A new climate science study, involving a panel of 17 experts from 13 countries, has just been published in the scientific journal, Atmosphere. The study looked at the various data adjustments that are routinely applied to the European temperature records in the widely used Global Historical Climatology Network (GHCN) dataset over the last 10 years.
The GHCN monthly temperature dataset is the main data source for thermometer records used by several of the groups calculating global warming – including NOAA, NASA Goddard Institute for Space Studies (GISS) and the Japan Meteorological Agency (JMA).
These thermometer records can vary in length from decades to over a century. Over these long periods, the temperature records from individual weather stations often contain abrupt changes due to local factors that have nothing to do with global or national temperature trends. For example, changes in the location of the weather station, the types of thermometers used or the growth of urban heat islands around the station.
To try to correct for these non-climatic biases, NOAA, who maintain the GHCN dataset have been running a computer program to identify abrupt jumps in the records using statistical methods. Whenever the program identifies an abrupt jump it applies an adjustment to remove that jump from the station’s record. This process is called temperature homogenization. Until now, most scientists have assumed the process is generally working correctly.
In this new study, the authors analyzed thousands of different versions of the dataset downloaded over 10 years. They studied the homogenization adjustments for more than 800 European temperature records. They found that these adjustments changed dramatically every day when NOAA re-ran their computer program.
The authors found that only 17% of NOAA’s adjustments were consistent from run to run.
Furthermore, by compiling historical records known as station history metadata for each of the stations, they were able to compare the adjustments applied by NOAA’s computer program to the documented changes that were known to have occurred at the weather station. They found that less than 20% of the adjustments NOAA had been applying corresponded to any event noted by the station observers – such as a change in instrumentation or a station move.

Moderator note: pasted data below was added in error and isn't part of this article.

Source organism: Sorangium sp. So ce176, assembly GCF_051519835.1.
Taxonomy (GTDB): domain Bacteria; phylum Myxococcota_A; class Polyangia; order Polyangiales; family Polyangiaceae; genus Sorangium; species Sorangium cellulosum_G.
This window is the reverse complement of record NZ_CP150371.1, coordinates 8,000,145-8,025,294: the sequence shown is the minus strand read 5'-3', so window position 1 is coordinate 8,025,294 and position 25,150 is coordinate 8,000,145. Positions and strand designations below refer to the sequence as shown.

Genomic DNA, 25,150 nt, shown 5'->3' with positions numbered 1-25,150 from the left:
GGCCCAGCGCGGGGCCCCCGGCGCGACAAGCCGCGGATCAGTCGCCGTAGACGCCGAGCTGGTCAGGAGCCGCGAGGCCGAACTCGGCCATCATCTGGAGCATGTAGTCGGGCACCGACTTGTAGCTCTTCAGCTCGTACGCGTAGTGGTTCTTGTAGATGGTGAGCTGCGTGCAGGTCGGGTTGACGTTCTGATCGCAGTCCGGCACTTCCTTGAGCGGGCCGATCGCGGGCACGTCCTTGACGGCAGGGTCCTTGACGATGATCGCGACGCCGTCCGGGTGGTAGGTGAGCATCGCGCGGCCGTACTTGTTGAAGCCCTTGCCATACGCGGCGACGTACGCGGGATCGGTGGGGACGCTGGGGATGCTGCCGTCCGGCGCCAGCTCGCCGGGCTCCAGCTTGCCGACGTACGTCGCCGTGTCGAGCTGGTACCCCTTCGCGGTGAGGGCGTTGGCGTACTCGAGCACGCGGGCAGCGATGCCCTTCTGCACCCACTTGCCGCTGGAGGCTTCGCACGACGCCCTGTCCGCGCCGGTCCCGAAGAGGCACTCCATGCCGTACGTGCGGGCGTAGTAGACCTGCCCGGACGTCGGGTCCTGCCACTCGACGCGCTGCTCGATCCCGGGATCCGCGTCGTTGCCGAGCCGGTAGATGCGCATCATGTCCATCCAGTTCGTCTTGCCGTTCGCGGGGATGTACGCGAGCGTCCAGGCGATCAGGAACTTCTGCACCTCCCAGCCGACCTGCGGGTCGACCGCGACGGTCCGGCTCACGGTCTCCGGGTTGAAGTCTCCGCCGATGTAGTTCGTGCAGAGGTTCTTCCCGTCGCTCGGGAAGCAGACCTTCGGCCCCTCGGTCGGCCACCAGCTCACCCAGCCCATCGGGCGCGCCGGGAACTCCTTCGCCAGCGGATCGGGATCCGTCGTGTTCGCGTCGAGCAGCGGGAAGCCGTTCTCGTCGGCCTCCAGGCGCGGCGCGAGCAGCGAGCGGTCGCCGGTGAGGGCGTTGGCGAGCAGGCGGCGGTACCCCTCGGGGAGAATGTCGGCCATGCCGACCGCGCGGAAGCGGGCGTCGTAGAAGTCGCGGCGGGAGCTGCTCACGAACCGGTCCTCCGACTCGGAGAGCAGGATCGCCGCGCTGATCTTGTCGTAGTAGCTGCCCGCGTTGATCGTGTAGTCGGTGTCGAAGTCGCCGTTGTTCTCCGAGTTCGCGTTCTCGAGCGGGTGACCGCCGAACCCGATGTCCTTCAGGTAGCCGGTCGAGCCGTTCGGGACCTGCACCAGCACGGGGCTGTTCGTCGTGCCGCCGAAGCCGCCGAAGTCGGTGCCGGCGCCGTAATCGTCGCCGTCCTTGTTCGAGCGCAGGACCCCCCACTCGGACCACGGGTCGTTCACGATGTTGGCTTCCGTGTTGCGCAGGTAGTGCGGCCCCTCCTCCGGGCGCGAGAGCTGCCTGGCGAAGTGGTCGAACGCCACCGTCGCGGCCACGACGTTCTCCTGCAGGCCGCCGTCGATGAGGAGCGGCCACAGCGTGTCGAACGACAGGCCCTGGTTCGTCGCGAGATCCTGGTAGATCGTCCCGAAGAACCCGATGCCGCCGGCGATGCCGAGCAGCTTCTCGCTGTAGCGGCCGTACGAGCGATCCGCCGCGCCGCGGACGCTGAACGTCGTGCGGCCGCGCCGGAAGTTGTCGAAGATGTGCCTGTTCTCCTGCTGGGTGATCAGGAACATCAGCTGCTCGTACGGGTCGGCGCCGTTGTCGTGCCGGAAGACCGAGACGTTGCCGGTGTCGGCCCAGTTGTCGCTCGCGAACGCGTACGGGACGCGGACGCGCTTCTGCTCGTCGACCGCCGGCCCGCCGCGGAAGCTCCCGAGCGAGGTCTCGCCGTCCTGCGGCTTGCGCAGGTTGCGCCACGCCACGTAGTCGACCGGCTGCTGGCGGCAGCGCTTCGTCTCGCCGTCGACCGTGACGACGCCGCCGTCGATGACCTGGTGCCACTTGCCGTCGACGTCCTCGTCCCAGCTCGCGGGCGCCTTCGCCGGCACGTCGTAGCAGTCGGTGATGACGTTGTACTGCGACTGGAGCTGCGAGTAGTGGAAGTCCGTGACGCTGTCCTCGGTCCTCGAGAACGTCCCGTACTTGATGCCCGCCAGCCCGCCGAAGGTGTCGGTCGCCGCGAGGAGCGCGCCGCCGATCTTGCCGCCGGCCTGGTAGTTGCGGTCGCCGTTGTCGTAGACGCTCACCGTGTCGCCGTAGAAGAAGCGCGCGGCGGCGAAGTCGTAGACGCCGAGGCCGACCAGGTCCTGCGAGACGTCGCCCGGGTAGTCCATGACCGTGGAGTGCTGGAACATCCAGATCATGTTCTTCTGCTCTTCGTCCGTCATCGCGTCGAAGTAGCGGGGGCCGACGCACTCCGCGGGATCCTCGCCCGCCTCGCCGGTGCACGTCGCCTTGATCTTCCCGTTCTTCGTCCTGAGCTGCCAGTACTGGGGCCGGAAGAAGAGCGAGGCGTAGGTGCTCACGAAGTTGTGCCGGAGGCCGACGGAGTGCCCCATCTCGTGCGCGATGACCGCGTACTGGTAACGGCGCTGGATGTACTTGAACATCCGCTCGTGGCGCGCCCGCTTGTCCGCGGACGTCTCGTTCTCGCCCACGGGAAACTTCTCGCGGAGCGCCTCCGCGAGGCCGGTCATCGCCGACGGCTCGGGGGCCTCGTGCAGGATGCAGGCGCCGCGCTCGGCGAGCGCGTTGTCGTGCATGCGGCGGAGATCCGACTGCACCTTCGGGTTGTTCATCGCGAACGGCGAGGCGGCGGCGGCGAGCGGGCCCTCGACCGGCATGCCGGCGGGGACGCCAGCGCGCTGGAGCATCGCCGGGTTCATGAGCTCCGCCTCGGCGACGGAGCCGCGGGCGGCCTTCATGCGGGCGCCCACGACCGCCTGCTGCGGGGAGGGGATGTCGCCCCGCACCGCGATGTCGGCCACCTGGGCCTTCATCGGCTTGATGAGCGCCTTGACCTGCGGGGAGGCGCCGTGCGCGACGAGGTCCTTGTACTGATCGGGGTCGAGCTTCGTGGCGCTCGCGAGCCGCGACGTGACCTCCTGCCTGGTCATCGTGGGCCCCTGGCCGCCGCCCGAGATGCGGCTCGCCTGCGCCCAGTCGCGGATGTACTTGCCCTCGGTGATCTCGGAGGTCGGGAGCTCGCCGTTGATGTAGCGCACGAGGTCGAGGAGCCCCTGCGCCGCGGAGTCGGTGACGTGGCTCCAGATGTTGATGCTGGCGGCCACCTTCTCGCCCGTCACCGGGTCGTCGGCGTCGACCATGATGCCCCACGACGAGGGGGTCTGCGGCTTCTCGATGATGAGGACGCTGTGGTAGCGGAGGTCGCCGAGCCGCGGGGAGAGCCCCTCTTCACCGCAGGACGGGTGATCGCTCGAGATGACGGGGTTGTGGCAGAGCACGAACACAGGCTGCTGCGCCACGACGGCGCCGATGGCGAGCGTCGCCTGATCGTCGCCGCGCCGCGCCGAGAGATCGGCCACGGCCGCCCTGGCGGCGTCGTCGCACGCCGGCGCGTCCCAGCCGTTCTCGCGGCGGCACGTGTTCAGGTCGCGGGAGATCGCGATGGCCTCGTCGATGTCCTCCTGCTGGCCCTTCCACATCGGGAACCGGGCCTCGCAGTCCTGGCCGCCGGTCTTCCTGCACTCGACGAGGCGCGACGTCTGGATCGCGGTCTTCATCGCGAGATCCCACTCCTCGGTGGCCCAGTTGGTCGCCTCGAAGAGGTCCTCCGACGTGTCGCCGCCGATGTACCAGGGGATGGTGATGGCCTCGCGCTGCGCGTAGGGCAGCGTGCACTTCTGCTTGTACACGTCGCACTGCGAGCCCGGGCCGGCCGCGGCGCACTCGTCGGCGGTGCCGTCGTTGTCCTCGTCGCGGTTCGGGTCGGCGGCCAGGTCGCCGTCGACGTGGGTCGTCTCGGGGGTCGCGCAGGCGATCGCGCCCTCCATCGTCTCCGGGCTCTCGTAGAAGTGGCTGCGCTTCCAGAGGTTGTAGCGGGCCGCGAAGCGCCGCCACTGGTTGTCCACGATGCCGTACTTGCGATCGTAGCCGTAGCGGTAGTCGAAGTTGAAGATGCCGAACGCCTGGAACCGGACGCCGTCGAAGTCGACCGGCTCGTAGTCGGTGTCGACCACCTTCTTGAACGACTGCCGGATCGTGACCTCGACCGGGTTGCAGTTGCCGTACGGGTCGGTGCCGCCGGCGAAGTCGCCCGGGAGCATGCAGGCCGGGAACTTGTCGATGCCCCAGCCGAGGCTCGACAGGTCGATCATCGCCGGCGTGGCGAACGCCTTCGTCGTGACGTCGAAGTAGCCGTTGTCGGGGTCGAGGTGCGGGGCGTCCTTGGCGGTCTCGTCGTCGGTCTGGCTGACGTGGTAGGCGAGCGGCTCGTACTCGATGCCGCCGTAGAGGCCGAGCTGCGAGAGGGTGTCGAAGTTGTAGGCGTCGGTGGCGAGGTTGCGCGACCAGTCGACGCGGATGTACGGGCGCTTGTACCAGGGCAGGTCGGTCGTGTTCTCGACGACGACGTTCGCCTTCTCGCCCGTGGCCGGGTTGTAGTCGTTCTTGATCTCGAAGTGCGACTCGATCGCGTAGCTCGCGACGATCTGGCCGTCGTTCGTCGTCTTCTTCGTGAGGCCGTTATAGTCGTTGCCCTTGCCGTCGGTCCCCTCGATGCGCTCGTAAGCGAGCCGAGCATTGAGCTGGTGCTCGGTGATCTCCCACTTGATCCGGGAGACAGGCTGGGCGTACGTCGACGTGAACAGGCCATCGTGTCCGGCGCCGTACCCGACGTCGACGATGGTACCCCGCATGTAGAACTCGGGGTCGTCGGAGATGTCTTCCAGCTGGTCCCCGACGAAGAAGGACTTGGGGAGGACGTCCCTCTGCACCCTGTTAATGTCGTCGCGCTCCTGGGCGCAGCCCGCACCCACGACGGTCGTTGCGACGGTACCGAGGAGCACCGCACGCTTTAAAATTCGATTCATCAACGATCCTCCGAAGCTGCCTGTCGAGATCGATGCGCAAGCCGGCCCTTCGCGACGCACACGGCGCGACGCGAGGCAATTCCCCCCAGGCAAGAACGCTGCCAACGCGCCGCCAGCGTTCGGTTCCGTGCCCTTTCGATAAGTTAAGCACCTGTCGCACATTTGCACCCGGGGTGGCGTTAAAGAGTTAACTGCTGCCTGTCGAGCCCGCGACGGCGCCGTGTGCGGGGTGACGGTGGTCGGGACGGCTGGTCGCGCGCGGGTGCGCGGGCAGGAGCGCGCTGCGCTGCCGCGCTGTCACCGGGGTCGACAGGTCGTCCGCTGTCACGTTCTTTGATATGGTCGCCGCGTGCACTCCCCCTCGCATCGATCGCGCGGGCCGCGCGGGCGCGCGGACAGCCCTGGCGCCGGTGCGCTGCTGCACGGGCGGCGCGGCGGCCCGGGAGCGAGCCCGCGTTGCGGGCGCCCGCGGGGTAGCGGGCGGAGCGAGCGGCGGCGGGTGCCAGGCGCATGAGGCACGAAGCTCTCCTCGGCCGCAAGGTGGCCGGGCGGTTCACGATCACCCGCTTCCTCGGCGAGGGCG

The findings of the study show that most of the homogenization adjustments carried out by NOAA have been surprisingly inconsistent.
Moreover, every day, as the latest updates to the thermometer records arrive, the adjustments NOAA applies to the entire dataset are recalculated and changed. As a result, for any given station, e.g., Cheb, Czech Republic, the official homogenized temperatures for 1951 (as an example) might be very different in Tuesday’s dataset than in Monday’s dataset.
The study itself was not focused on the net effects of these adjustments on long-term climate trends. However, the authors warned that these bizarre inconsistencies in this widely-used climate dataset are scientifically troubling. They also are concerned that most researchers using this important dataset have been unaware of these problems until now.
The authors conclude their study by making various recommendations for how these problems might be resolved, and how the temperature homogenization efforts can be improved in the future.
Details on the study
Evaluation of the Homogenization Adjustments Applied to European Temperature Records in the Global Historical Climatology Network Dataset
by Peter O’Neill, Ronan Connolly, Michael Connolly, Willie Soon, Barbara Chimani, Marcel Crok, Rob de Vos, Hermann Harde, Peter Kajaba, Peter Nojarov, Rajmund Przybylak, Dubravka Rasol, Oleg Skrynyk, Olesya Skrynyk, Petr Štěpánek, Agnieszka Wypych and Pavel Zahradníček
Atmosphere 2022, 13(2), 285; https://doi.org/10.3390/atmos13020285